WILL U.N. HAVE JURISDICTION OVER ALL PRIVATE PROPERTY?
H.R. 2421, “Clean Water Restoration Act of 2007” is due to be marked up for a vote in the US House sometime this fall. According to the bill, water is a unique and precious resource that is necessary to sustain human life and the life of animals and plants. This bill will protect intrastate waters and “OTHER WATERS OF THE UNITED STATES.” “OTHER WATERS” are defined in the legislation as:
“All waters subject to the ebb and flow of the tide, the territorial seas, and all interstate and intrastate waters and their tributaries, including lakes, rivers, streams (including intermittent streams), mudflats, sandflats, wetlands, sloughs, prairie potholes, wet meadows, playa lakes, natural ponds, and all impoundments of the foregoing, to the fullest extent that these waters, or activities affecting these waters, are subject to the legislative power of Congress under the Constitution.” (Playa lakes are dry lake beds usually found in a desert basin.)
This new definition of “WATERS OF THE UNITED STATES” strikes out all mention of the word “navigable.” Up until now, if water is not navigable it is the property of the owner of the land on which the water is located. Webster’s Classic Dictionary defines navigable as water sufficiently deep and wide enough to allow ships to pass. A farm pond, a manmade lake, sink holes, mudflats and all standing water was private property. If a farmer or rancher had a creek running through his land, if it was not navigable, it was his to use as he pleased. This bill is not about clean water; it’s about restricting the use of all land, including private property by redefining “WATERS OF THE UNITED STATES.”
Then there is the “LAW OF THE SEA TREATY.” December 10, 1982 the United Nations held a convention on the Law of the Sea. An International Agreement resulted from the third United Nations Convention on the Law of the Sea that took place from 1973 through 1982. The Law of the Sea Convention is a set of rules for the use of the world’s oceans, which cover 70 percent of the earth’s surface. The convention was concluded in 1982 and to date 154 countries and the European Community have joined. The United States did not and so far has not joined because it claims this treaty is unfavorable to America’s economy and security. Ronald Reagan was President in 1982 and he not only refused to sign the treaty, he went so far as to fire the individuals who encouraged him to sign. President Clinton signed the treaty soon after taking office in 1993 but the Senate wouldn’t ratify it. On May 16, 2007, President Bush announced that he had urged the Senate to ratify the treaty.
If ratified, the United States would be subject to a United Nations Court mandating maritime issues involving fisheries, marine environmental protection, preservation, research and navigation. We would be submitting our jurisdiction to the International Criminal Court. The treaty requires adherence to policies that regulate deep-sea mining, and forces participants to adopt laws and regulations to control marine pollution. Under the treaty a corporation cannot bring suit, but must rely upon its country of origin to address the corporation’s concerns “before the UN agency.”
As I stated earlier, the Clean Water Restoration Act of 2007 defines “all waters” including dry rivers and sea-beds located on desert lands as “waters of the United States.” If the US Senate ratifies the Law of the Sea Treaty, and HR 2421 becomes law, will the United Nations have jurisdiction over our property? The United Nations is a private organization which invites countries to join. Those member countries have representatives who comprise various committees and councils under the UN organization. As Devvy Kidd wrote in 2004, “The Untied States should not enter into treaties with organizations like the UN anymore than the US would enter into a treaty with Ducks Unlimited.”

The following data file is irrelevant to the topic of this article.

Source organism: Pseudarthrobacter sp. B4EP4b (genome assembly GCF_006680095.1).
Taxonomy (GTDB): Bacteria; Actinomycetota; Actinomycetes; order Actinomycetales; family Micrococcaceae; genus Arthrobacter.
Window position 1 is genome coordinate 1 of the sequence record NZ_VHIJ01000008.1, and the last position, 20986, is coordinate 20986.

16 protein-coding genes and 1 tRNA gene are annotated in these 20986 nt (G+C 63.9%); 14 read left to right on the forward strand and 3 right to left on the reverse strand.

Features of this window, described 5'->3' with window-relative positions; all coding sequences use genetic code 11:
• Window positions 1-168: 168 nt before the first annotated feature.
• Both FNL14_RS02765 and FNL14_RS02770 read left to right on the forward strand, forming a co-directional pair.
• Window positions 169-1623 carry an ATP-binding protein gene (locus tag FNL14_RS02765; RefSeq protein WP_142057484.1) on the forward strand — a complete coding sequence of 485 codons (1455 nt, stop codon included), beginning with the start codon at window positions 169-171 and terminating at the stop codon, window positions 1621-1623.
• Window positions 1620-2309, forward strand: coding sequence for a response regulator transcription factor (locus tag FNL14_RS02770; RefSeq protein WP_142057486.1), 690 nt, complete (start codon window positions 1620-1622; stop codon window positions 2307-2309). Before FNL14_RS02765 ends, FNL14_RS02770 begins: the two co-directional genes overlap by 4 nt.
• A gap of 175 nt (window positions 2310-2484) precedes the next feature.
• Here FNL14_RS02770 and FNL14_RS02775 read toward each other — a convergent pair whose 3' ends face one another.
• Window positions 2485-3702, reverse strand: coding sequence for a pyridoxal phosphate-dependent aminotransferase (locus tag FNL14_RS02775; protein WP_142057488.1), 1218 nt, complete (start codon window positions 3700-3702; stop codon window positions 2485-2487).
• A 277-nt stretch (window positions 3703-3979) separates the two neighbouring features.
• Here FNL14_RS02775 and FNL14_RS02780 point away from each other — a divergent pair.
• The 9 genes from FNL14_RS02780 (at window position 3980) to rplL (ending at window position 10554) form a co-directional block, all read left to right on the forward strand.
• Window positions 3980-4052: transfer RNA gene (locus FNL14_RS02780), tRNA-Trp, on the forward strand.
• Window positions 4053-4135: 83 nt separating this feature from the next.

© 2007 Derry Brownfield - All Rights Reserved
Derry Brownfield was born in 1932 and grew up during the depression. He is a farmer and a broadcaster. Derry attended the College of Agriculture at the University of Missouri where he received his B.S. and M.S. degrees. He taught Vocational Agriculture several years before going to work as a Marketing Specialist with the Missouri Department of Agriculture. Derry served as Director of the Kansas City Livestock Market Foundation at the Kansas City Stockyard prior to establishing himself in farm broadcasting.
Derry started farming when he was 16 years old and received the Future Farmers of America State Farmer degree in 1949. Since that time the Brownfield Farm has grown to over 1000 acres maintaining a herd of 200 registered Charolias cows.
In 1972, Derry and his partner established the Brownfield Network which now serves 250 radio stations throughout the Midwest with news and market information. In 1994, Derry started his own syndicated radio talk show and he is one of the most popular radio talk show hosts in America. The Derry Brownfield Show can be heard on approximately 80 radio stations in 23 states. With his entertaining sense of humor and witty commentary he has captured audiences for over 30 years. His ability to present an informative talk show while being light and colorful is why he has a large loyal listening audience.
Derry Brownfield is a practical farmer, a practical business man and a very entertaining speaker. He travels extensively throughout the country speaking about his common-sense point of view.
Web Site: www.derrybrownfield.com
If ratified, the United States would be subject to a United Nations Court mandating maritime issues involving fisheries, marine environmental protection, preservation, research and navigation.